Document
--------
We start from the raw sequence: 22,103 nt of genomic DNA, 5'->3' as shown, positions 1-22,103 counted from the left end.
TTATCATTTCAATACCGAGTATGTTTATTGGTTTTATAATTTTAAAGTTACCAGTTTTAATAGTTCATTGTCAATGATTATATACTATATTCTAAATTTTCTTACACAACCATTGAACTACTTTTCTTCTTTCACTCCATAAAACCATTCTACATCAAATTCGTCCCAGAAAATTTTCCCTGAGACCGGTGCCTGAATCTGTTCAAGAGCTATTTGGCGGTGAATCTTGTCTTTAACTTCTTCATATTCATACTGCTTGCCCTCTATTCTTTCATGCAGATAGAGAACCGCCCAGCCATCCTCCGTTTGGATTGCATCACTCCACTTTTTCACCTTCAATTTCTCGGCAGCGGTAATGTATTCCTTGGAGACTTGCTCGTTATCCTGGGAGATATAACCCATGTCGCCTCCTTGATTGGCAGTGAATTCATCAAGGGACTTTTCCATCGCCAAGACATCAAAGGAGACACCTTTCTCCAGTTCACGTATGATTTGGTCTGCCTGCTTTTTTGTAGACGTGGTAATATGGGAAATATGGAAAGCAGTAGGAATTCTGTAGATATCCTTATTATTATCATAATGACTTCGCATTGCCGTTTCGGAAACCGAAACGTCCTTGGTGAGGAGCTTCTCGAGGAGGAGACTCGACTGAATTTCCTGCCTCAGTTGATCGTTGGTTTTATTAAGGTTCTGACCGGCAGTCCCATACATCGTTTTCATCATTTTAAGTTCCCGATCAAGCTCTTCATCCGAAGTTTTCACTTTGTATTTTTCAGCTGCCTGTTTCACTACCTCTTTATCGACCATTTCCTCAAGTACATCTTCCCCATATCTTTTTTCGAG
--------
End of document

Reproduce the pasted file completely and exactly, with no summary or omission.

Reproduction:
We start from the raw sequence: 22,103 nt of genomic DNA, 5'->3' as shown, positions 1-22,103 counted from the left end.
TTATCATTTCAATACCGAGTATGTTTATTGGTTTTATAATTTTAAAGTTACCAGTTTTAATAGTTCATTGTCAATGATTATATACTATATTCTAAATTTTCTTACACAACCATTGAACTACTTTTCTTCTTTCACTCCATAAAACCATTCTACATCAAATTCGTCCCAGAAAATTTTCCCTGAGACCGGTGCCTGAATCTGTTCAAGAGCTATTTGGCGGTGAATCTTGTCTTTAACTTCTTCATATTCATACTGCTTGCCCTCTATTCTTTCATGCAGATAGAGAACCGCCCAGCCATCCTCCGTTTGGATTGCATCACTCCACTTTTTCACCTTCAATTTCTCGGCAGCGGTAATGTATTCCTTGGAGACTTGCTCGTTATCCTGGGAGATATAACCCATGTCGCCTCCTTGATTGGCAGTGAATTCATCAAGGGACTTTTCCATCGCCAAGACATCAAAGGAGACACCTTTCTCCAGTTCACGTATGATTTGGTCTGCCTGCTTTTTTGTAGACGTGGTAATATGGGAAATATGGAAAGCAGTAGGAATTCTGTAGATATCCTTATTATTATCATAATGACTTCGCATTGCCGTTTCGGAAACCGAAACGTCCTTGGTGAGGAGCTTCTCGAGGAGGAGACTCGACTGAATTTCCTGCCTCAGTTGATCGTTGGTTTTATTAAGGTTCTGACCGGCAGTCCCATACATCGTTTTCATCATTTTAAGTTCCCGATCAAGCTCTTCATCCGAAGTTTTCACTTTGTATTTTTCAGCTGCCTGTTTCACTACCTCTTTATCGACCATTTCCTCAAGTACATCTTCCCCATATCTTTTTTCGAG